“She’s Tricky… She’s Flippy!”
In 1968, Remco released Tippy Tumbles, an acrobatic doll operated by a hidden remote control.
Standing 17-inches tall, Tippy was marketed to children ages three and up. She had rooted hair in a “pixie style,” wide-set painted eyes, a vinyl head, and a styrene plastic body. Powered by three D-batteries, Tippy was geared for motion. She could execute forward and backward flips and handstands thanks to motorized arms.
Rather than placing batteries inside a compartment in the doll itself, children inserted them into a remote-control unit in Tippy’s stylish blue-plastic pocketbook. This “secret” remote was connected to the doll via a wire that plugged into her ankle. The concealed setup allowed Tippy to perform her tumbling tricks without needing to be touched by a child.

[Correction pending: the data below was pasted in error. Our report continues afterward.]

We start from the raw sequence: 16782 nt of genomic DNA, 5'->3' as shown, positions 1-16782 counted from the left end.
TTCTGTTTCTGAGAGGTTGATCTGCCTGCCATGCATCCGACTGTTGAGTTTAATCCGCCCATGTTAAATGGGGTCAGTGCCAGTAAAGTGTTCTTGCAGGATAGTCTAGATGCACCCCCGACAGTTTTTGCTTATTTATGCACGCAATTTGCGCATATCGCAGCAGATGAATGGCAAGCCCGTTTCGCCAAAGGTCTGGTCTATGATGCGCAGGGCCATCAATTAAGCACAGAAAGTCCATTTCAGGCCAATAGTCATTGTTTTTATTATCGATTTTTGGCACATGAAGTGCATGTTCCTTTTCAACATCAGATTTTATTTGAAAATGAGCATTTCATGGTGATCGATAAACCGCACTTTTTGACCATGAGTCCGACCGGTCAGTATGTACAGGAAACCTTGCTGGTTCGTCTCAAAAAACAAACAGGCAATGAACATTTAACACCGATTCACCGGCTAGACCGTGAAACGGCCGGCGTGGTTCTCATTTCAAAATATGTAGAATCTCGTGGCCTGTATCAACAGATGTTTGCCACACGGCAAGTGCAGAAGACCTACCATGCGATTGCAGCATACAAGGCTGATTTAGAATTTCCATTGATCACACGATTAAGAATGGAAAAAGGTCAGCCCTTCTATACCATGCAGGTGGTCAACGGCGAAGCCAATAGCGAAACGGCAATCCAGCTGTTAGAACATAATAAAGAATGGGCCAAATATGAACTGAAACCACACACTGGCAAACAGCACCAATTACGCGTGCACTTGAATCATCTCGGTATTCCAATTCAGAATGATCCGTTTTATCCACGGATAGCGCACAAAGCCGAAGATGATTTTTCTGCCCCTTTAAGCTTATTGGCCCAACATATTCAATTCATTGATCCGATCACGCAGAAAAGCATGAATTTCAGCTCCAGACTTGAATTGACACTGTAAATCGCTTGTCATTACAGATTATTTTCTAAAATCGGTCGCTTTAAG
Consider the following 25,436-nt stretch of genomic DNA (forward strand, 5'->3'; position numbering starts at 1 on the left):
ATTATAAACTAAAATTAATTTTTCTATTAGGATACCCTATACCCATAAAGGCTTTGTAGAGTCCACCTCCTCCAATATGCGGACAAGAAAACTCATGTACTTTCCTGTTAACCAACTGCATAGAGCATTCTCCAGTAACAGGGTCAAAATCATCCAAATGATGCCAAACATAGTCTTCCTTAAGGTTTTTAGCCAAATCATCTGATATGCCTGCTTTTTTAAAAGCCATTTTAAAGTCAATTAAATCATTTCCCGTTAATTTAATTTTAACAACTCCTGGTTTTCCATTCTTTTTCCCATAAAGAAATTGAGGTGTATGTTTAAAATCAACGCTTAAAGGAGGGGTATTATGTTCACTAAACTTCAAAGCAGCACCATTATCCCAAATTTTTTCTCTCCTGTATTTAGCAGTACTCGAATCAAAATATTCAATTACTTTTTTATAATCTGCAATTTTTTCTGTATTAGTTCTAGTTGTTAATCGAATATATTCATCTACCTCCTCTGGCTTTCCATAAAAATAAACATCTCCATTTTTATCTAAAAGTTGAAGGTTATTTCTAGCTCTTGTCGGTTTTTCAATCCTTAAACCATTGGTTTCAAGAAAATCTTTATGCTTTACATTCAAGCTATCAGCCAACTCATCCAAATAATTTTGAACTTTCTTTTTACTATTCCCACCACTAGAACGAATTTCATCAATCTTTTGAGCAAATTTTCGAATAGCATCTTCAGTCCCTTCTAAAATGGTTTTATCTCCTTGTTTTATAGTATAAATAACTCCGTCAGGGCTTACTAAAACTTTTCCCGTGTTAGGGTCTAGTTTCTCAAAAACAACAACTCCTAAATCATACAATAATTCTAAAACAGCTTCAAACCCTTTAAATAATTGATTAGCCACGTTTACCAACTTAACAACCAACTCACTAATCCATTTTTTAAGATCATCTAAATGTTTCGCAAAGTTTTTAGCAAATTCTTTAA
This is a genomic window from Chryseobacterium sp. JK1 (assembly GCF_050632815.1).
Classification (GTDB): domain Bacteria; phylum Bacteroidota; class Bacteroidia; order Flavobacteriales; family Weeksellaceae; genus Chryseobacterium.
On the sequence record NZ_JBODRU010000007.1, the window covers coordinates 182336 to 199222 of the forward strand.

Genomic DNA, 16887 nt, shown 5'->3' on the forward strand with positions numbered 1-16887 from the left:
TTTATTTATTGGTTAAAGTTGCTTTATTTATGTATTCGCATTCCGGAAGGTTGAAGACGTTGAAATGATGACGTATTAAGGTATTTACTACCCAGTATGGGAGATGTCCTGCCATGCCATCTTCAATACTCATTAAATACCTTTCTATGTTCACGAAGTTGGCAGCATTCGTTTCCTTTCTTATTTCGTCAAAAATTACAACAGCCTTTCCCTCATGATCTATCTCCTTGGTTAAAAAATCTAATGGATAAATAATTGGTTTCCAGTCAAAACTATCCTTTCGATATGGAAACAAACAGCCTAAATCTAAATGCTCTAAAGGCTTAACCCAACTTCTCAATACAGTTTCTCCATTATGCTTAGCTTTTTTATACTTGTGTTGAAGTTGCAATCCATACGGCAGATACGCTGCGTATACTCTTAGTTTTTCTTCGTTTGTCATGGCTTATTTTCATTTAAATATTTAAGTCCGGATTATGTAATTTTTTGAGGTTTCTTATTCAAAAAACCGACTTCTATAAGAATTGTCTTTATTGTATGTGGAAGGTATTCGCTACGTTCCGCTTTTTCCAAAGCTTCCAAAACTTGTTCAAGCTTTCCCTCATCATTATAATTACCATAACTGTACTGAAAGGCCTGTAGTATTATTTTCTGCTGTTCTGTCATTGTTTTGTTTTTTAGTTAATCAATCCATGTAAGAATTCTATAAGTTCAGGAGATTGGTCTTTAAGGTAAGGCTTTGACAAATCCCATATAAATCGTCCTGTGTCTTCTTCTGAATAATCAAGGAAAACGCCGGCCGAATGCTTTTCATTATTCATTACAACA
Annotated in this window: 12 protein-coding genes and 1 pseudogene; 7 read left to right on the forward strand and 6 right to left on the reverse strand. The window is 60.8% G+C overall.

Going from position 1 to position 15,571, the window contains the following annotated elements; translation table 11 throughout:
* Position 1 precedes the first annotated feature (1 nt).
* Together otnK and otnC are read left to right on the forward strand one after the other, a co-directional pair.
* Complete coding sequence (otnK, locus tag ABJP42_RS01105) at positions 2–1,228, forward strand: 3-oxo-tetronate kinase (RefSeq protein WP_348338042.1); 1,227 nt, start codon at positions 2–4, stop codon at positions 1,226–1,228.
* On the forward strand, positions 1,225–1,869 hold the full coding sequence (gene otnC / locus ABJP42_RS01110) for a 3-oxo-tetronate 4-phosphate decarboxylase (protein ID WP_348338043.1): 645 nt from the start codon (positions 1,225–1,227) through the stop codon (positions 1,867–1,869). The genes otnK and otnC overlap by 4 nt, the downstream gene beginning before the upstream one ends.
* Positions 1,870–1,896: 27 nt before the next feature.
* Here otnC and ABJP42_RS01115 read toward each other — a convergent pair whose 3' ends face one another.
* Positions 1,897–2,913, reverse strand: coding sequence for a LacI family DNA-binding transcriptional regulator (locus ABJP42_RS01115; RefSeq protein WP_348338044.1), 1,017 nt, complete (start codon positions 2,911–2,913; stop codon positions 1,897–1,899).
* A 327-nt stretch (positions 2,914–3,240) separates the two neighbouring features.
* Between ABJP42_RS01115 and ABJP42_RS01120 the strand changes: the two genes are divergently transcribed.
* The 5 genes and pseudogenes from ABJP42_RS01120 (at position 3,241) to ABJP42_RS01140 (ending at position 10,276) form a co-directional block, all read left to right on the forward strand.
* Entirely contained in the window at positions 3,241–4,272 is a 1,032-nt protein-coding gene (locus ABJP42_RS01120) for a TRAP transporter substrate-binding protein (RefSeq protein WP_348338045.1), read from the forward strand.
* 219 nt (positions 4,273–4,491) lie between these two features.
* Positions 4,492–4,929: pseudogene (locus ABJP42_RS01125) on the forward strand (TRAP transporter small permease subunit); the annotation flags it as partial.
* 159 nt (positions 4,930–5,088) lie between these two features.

Remco also released Timmy Tumbles, Tippy’s dextrous brother. Production of the doll eventually moved to Ideal, which produced its own version of Tippy Tumbles in the mid-1970s.